You Can’t Analyze Churn by Analyzing Churn

One thing that amazes me is when I hear people talk about how they analyze churn in a cloud, software as a service (SaaS), or other recurring revenue business.

You hear things like:

  • “17% of our churn comes from emerging small business (ESB) segment, which is normal because small businesses are inherently unstable.”
  • “22% of our churn comes from companies in the $1B+ revenue range, indicating that we may have a problem meeting enterprise needs.”
  • “40% of the customers in the residential mortgage business churned, indicating there is something wrong our product for that vertical.”

There are three fallacies at work here.

The first is assumed causes.  If you that 17% of your churn comes from the ESB segment, you know one and only one thing:  that 17% of your churn comes from the ESB segment.  Asserting small business stability as the cause is pure speculation.  Maybe they did go out of business or get bought.  Or maybe they didn’t like your product.  Or maybe they did like your product, but decided it was overkill for their needs.  If you want to how much of your churn came from a given segment, ask a finance person.  If you want to know why a customer churned, ask them.  Companies with relatively small customer bases can do it via a phone.  Customers with big bases can use an online survey.  It’s not hard.  Use metrics to figure out where your churn comes from.  Use surveys to figure out why.

The second is not looking at propensities and the broader customer base. If I said that 22% of your annual recurring revenue (ARR) comes from $1B+ companies, then you shouldn’t be surprised that 22% of your churn comes from them as well.  If I said that 50% of your ARR comes from $1B+ companies (and they were your core target market), then you’d be thrilled that only 22% of your churn comes from them.  The point isn’t how much of your churn comes from a given segment:  it’s how much of your churn comes from a given segment relative to how much of your overall business comes from that segment.  Put differently, what is the propensity of someone to churn in one segment versus another.

And you can’t perform that analysis without getting a full data set — of both customers who did churn and customers who didn’t.  That’s why I say you can’t analyze churn by analyzing churn.  Too many people, when tasked with churn analysis:  say, “quick, get me a list of all the customers who churned in the past 6 months and we’ll look for patterns.”   At that instant you are doomed.  All you can do is decompose churn into buckets, but know nothing of propensities.

For example, if you noticed that in one country that a stunning 99% of churn came from customers with blue eyes, you might be prompted to launch an immediate inquiry into how your product UI somehow fails for blue-eyed customers.  Unless, of course, the country was Estonia where 99% of the population has blue eyes, and ergo 99% of your customers do.  Bucketing churn buys you nothing without knowing propensities.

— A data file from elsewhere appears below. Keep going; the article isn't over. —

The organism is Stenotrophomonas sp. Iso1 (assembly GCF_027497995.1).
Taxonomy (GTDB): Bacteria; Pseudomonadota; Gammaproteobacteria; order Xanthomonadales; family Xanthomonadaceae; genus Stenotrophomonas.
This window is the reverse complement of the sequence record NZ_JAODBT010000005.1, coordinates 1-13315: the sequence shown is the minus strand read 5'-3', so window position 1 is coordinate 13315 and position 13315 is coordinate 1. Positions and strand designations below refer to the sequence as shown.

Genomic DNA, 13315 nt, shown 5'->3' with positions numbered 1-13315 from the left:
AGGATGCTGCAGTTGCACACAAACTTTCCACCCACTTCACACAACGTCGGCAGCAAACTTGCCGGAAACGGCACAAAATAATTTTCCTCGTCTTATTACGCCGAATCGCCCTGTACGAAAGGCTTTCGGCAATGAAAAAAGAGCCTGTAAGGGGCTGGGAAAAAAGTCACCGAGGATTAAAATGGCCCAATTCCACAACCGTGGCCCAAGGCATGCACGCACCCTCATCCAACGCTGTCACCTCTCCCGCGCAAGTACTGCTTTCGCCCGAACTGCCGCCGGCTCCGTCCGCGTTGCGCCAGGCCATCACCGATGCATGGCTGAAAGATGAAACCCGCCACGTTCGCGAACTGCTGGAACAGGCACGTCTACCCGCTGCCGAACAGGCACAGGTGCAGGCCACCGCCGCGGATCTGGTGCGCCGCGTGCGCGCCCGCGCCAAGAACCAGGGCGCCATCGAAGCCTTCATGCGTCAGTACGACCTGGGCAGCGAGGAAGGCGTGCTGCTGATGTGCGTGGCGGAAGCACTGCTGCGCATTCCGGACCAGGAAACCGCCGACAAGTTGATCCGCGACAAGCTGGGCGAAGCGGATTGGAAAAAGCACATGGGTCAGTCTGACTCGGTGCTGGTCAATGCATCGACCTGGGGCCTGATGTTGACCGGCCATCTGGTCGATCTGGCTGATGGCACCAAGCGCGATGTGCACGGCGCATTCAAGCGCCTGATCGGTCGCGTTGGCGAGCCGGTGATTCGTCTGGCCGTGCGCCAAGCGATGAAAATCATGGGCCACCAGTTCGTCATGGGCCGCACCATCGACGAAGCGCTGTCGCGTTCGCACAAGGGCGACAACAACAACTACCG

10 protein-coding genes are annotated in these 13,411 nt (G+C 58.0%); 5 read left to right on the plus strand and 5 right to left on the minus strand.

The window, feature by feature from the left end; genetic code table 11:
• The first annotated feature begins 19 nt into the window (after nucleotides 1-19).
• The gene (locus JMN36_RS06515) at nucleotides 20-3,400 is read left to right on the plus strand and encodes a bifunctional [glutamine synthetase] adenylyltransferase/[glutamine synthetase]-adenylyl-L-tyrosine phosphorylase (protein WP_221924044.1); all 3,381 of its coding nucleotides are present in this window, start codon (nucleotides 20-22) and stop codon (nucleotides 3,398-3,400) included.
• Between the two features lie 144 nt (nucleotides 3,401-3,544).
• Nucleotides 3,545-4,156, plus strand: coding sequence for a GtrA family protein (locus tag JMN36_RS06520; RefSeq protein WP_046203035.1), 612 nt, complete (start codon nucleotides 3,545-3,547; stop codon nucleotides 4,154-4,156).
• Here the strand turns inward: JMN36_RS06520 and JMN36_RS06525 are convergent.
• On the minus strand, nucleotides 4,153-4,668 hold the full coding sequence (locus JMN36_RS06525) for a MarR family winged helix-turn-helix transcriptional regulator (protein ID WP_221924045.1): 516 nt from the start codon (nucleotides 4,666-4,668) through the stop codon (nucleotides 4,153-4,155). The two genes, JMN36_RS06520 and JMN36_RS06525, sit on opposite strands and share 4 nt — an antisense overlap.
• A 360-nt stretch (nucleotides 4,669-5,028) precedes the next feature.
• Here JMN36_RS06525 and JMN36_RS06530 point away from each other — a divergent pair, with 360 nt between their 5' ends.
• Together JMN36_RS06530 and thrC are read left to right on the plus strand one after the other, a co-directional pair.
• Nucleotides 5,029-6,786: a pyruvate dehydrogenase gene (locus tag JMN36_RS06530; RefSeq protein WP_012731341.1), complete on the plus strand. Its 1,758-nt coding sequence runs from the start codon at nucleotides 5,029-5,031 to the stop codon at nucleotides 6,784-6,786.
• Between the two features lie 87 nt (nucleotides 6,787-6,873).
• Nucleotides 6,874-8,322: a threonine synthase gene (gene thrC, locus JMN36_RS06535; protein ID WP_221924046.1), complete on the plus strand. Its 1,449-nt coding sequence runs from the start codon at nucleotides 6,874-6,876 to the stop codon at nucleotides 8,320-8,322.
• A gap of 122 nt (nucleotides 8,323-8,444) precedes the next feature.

The last is correlation vs. causation.  Knowing that a large percentage of customers in the residential mortgage segment churned (or even have higher propensity to churn) doesn’t tell you why they are churning.  Perhaps your product does lack functionality that is important in that segment.  Or perhaps it’s 2008, the real estate crisis is in full bloom, and those customers aren’t buying anything from anybody.  The root cause is the mortgage crisis, not your product.   Yes, there is a high correlation between customers in that vertical and their churn rate.  But the cause isn’t a poor product fit for that vertical, it’s that the vertical itself is imploding.

A better, and more fun, example comes from The Halo Effect, which tells the story that a famous statistician once showed a precise correlation between the increase in the number of Baptist preachers and the increase in arrests for public drunkenness during the 19th Century.  Do we assume that one caused the other?  No.  In fact, the underlying driver was the general increase in the population — with which both were correlated.

So, remember these two things before starting your next churn analysis

  • If you want to know why someone churned, ask them.
  • If you want to analyze churn, don’t just look at who churned — compare who churned to who didn’t

4 responses to “You Can’t Analyze Churn by Analyzing Churn

  1. Excellent post. As usual. As my father used to say, the fact that 80% of people die in a bed doesn’t imply that the bed is the most dangerous place on earth.

  2. Pingback: Churn:  Net-First or Sum-First? | Kellblog

  3. Great article, and anyway bed is really a dangerous place… As for correlations, this example I think is more suprising: The more fire-fighter is sent to a fire, the more damage will occur, there is a very strong correlation. You may conclude that it’s a wrong idea to send our more fire-fighters, if just look at the data and correlation. But this correlation is because of the underlying cause: original fire amount. I found this place the best for checking correlations: https://www.answerminer.com/calculators/correlation-test

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